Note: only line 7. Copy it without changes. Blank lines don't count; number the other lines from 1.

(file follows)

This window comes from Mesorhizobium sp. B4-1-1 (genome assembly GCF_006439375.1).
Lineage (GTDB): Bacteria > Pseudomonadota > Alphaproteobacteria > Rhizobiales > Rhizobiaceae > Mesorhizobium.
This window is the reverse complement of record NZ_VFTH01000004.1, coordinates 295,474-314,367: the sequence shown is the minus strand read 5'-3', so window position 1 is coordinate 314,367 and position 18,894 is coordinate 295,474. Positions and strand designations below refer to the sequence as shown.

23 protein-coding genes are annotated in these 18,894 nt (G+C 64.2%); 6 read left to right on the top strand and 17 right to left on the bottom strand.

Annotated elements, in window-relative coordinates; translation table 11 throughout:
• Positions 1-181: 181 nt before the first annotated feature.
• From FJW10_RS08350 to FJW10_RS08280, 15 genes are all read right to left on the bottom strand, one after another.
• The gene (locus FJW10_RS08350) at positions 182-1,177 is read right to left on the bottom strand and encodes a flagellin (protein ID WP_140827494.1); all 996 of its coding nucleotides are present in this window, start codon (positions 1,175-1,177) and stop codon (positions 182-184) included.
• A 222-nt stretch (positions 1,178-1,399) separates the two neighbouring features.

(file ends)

• From FJW10_RS08350 to FJW10_RS08280, 15 genes are all read right to left on the bottom strand, one after another.